If you're a camera nerd, you'll heart this to-the-point gallery located at the west end of ASU's main campus. Headed by Liz Allen, a university photography professor and killer shutterbug, the space showcases original photography and, sometimes, video installations that are heavy on student work as well as work produced by ASU alums. Themes are wide-ranging — for example, during… More >>
What's open in this town 24-7-365 and isn't a convenience store, self-serve car wash, or emergency room?
You got it. The airport.
At our airport, you can do more than just watch planes taking off and landing. Sky Harbor's Airport Museum is not a museum in the typical sense of the word, but a collection of changing exhibits located in various display… More >>
In the past year, zombies invaded our movie theaters (Quarantine), our bookstores (Pride and Prejudice and Zombies), and our clubs (Zombie Prom). Now, the undead have chewed their way into the local indie crafts scene. When her writing prospects dried up, Erin Glaser started making zombie sock puppets for extra cash. The rainbow-colored critters with glittery red dried "blood" and… More >>
Oh, how we envy local artist Kyle Jordre. He stumbled onto his true passion when he decided a large blank wall in his former apartment needed a Jackson Pollock-style treatment. A couple of canvases, brushes, and gallons of home improvement store "oops" paint later, Jordre quit his job teaching sixth-grade social studies to follow in Pollock's footsteps. Now, as he… More >>
Ma$e isn't technically a local boy, but Puff Daddy's former protégé is in town once a week to preach at the church he's starting in central Phoenix. The "Mo Money Mo Problems" rapper converted to Christianity at the height of his popularity and, after laying low for a few years, started a church in Atlanta, which is making its first… More >>
On any given weekend night on any given corner of Mill Avenue (most often, it’s Fridays on Fifth and Sixth streets), Christian groups gather to preach through microphones and pass out church tracts. They’ve been doing it for several years, but in the past year or so, they’ve been challenged by Valley atheists, who set up microphones on the same… More >>
Fronzo West has a rap sheet so big you could tie it around City Hall, like a giant bow. And he has a car emblazoned with the motto he lives by, "Fuck the police." And if you're guessing that the former is caused by the latter, you ain't too far off. He also writes his special message to gendarmes all… More >>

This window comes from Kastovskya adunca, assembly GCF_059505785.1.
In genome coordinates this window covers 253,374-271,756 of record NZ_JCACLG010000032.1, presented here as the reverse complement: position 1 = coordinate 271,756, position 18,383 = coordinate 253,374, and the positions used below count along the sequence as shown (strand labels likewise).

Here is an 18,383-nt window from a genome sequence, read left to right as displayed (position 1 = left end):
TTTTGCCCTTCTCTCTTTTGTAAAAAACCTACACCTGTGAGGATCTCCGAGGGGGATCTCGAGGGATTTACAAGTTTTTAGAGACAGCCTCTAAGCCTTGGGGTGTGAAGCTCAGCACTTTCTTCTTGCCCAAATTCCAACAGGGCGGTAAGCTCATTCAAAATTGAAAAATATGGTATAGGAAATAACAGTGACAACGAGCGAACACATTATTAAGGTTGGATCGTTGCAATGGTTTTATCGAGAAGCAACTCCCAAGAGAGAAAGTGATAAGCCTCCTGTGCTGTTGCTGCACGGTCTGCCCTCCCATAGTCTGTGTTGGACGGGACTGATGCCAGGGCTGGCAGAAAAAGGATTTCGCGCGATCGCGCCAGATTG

They are just about the last people in the Valley who would want such a honor, but Phoenix's police chief — make that public safety manager — and his wife, Deer Valley Unified School District's associate superintendent, are eminently deserving of the phrase "power couple."
Jack, of course, has become the devil incarnate to many in the anti-immigration set, the personification… More >>
It's not as if things were perfect in 2008. But let's face it: The squabbling we endured at the state Capitol last year was bliss compared to the budget bloodletting that's proved necessary in 2009. We're not accusing of her doing it on purpose, but it's kind of amazing how Janet Napolitano blithely walked away from the governorship, and Arizona,… More >>
We loved Richard de Uriarte even when he wrote for the Arizona Republic's editorial page. (That's saying something, considering New Times' longtime animosity for the daily rag.) But we love him even more as the public information officer for the Maricopa County Board of Supervisors. With all the controversy that august body has been embroiled in this year, no one… More >>
Like just about everywhere else, the staff at the records room in the basement of the Jackson Street parking structure has shrunk in the past year or so. That has meant longer lines and shorter tempers at times. But we would be remiss if we didn't tip our caps to the clerks who quietly labor behind the counter there five… More >>
Ana Garcia, a sophomore at a Phoenix-area high school, surely didn't mean to set off a public firestorm when she sent a quick e-mail to State Senator Linda Gray. Garcia was simply asking the Legislature not to cut funds for education. But Gray — who clearly didn't realize she was dealing with a 15-year-old with learning challenges — dashed off… More >>
If we had something to sell, or a position to defend, or an ass to cover, you can bet we'd call Jason Rose. We always feel dizzy when we hang up the phone with the PR exec, but, hey, at least he takes our calls. That's more than we can say for a lot of the cowards in this town.… More >>